Prosecution for murder in the first degree. Defendant was found guilty of murder in the second degree and defendant moved for a new trial. The Superior Court in and for New Castle County, Richards, P. J., held that the writing signed by defendant amounted to a confession, and the reference in charge to confessions was not prejudicial.
[48 Del. 170] Indictment for Murder in the First Degree.
Defendant was found guilty of murder in the second degree and the pending motion for a new trial was made.
The reasons assigned for a new trial are:
1. That the Deputy Attorney General not only instructed the jury on the law, but did so erroneously and in such a manner as to confuse the jury, which constituted prejudicial error against the defendant.
2. That a paper writing in question and answer from, being State's Exhibit No. 11, and purportedly acknowledged by the defendant under oath and with her mark, which constituted nothing more than evidence of a series of responsive remarks as to a number of facts and circumstances surrounding the shooting of the deceased, exculpatory in nature, was treated by the Court in the charge to the jury in such a manner as to imply that it constituted a confession which was erroneous and prejudicial to the defendant.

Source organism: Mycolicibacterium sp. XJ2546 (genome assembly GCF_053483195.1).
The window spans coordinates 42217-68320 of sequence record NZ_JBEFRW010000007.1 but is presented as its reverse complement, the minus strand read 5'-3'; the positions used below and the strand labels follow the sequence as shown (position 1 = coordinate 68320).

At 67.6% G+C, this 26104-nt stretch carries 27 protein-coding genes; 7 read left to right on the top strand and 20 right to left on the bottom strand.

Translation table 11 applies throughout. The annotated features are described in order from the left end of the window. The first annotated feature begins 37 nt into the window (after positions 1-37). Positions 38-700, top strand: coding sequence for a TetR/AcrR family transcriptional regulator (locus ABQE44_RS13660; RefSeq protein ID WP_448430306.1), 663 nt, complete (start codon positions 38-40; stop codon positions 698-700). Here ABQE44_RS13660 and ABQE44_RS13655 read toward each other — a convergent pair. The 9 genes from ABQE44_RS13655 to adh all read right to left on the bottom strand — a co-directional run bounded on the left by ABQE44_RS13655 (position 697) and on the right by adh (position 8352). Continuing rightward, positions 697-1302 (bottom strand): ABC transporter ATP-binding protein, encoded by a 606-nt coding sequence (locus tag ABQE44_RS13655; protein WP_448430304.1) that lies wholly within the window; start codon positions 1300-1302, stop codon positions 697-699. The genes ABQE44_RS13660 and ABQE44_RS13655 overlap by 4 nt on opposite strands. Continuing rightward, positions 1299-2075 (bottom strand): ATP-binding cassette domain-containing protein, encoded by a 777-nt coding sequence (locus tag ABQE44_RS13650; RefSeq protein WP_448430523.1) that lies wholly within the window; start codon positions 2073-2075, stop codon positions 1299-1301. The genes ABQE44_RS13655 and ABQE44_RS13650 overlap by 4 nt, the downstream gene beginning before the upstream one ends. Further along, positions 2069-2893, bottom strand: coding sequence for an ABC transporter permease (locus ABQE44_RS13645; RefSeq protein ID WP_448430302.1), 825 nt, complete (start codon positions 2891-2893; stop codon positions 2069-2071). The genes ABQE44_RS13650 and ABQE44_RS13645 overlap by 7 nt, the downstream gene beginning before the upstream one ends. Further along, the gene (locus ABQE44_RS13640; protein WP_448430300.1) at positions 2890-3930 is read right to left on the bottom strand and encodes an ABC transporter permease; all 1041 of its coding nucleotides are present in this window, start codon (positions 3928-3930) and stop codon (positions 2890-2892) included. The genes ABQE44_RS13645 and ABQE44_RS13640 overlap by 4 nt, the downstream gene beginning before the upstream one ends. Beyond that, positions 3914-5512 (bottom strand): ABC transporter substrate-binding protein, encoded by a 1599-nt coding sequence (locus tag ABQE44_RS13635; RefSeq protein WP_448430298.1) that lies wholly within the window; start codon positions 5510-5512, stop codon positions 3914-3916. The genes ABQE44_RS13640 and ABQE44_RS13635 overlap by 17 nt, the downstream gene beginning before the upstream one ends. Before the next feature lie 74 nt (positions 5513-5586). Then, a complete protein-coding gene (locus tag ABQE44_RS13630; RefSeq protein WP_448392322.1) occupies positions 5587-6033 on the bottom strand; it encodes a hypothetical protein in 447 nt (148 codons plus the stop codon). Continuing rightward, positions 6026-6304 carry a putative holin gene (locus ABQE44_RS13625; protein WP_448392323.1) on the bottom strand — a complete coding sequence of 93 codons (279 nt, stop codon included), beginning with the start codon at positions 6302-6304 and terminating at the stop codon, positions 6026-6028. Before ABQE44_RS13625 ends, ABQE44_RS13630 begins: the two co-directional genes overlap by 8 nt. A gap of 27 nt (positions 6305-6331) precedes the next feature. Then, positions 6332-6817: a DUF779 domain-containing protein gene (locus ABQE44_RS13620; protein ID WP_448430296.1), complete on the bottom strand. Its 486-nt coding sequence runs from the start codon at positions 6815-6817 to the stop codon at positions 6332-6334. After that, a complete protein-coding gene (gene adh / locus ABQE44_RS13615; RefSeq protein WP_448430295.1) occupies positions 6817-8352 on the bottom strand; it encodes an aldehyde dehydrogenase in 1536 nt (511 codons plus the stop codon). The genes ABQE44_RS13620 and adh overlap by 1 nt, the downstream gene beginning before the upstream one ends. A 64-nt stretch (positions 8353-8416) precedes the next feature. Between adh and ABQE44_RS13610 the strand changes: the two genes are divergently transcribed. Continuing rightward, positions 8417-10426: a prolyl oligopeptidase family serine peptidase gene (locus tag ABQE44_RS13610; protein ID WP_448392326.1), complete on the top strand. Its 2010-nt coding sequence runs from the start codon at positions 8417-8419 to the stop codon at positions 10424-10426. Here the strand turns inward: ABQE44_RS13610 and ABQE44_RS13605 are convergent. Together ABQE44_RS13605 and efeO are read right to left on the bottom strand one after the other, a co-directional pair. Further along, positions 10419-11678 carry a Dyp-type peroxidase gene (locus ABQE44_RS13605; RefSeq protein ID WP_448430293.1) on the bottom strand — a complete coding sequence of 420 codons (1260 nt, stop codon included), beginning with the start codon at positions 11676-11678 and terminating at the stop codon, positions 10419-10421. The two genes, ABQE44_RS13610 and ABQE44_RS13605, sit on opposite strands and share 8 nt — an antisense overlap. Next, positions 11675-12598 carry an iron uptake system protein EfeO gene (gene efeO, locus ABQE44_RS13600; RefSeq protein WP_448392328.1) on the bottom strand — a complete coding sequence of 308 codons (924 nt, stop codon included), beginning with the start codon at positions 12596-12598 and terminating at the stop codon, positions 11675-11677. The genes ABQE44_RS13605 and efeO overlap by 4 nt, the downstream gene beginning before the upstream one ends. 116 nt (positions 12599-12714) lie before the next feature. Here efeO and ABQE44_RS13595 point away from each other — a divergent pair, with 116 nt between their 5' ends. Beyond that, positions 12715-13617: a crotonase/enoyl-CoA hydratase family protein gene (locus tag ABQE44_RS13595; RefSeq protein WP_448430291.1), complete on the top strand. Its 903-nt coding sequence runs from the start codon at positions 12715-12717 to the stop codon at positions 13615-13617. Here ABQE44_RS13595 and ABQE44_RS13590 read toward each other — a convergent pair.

David B. Coxe, Jr., Wilmington, for defendant.
Vincent A. Theisen, Chief Deputy Atty. Gen., for the State.
Argued before RICHARDS, P. J., and TERRY and CAREY, JJ.
RICHARDS, President Judge.
It has long been the practice in this State, for attorneys engaged in the trial of a case, in the course of their remarks to [48 Del. 171] the jury, to not only discuss the facts but to refer to the law applicable thereto. This is particularly true in the trial of criminal cases, during which the Attorney General while addressing the jury often defines the crime for which the defendant is charged and discusses the different elements of it.
While Mr. Theisen was arguing the case before the jury he made certain statements concerning the crime for which the defendant was indicted and for which she was being tried. He started by saying: ‘ What is murder in the first degree? Under our law, and as the Court will charge you’, he then proceeded to state, in his own language, what the State was required to prove in murder of the first degree and murder of the second degree. He next called attention to the distinction between murder of the first and murder of the second degree. This was followed by a definition of malice with an explanation of express malice and the manner in which it can be shown.
Again, in his closing remarks to the jury, the Deputy Attorney General commented upon what constituted self-defense, including the amount of force which a person is justified in using, the duty to retreat and the duty to rely upon the help of other people available, who are able to assist and ...